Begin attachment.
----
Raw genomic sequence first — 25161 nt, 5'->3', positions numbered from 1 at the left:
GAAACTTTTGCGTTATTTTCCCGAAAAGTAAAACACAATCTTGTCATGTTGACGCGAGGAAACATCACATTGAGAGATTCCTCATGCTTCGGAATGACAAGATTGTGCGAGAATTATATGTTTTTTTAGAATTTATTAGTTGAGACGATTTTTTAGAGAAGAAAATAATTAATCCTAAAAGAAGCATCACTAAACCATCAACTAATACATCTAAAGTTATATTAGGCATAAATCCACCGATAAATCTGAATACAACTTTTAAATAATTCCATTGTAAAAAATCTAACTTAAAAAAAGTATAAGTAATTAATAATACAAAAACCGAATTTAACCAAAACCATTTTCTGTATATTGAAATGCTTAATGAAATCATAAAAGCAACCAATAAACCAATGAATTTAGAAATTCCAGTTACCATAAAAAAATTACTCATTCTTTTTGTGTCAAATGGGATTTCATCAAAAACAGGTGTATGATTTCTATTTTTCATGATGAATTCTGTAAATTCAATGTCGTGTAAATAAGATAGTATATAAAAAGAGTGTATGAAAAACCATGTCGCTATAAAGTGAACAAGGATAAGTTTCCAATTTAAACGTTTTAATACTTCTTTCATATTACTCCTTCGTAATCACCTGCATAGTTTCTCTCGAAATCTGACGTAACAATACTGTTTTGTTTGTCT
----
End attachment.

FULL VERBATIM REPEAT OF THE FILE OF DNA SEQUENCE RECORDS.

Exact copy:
Raw genomic sequence first — 25161 nt, 5'->3', positions numbered from 1 at the left:
GAAACTTTTGCGTTATTTTCCCGAAAAGTAAAACACAATCTTGTCATGTTGACGCGAGGAAACATCACATTGAGAGATTCCTCATGCTTCGGAATGACAAGATTGTGCGAGAATTATATGTTTTTTTAGAATTTATTAGTTGAGACGATTTTTTAGAGAAGAAAATAATTAATCCTAAAAGAAGCATCACTAAACCATCAACTAATACATCTAAAGTTATATTAGGCATAAATCCACCGATAAATCTGAATACAACTTTTAAATAATTCCATTGTAAAAAATCTAACTTAAAAAAAGTATAAGTAATTAATAATACAAAAACCGAATTTAACCAAAACCATTTTCTGTATATTGAAATGCTTAATGAAATCATAAAAGCAACCAATAAACCAATGAATTTAGAAATTCCAGTTACCATAAAAAAATTACTCATTCTTTTTGTGTCAAATGGGATTTCATCAAAAACAGGTGTATGATTTCTATTTTTCATGATGAATTCTGTAAATTCAATGTCGTGTAAATAAGATAGTATATAAAAAGAGTGTATGAAAAACCATGTCGCTATAAAGTGAACAAGGATAAGTTTCCAATTTAAACGTTTTAATACTTCTTTCATATTACTCCTTCGTAATCACCTGCATAGTTTCTCTCGAAATCTGACGTAACAATACTGTTTTGTTTGTCT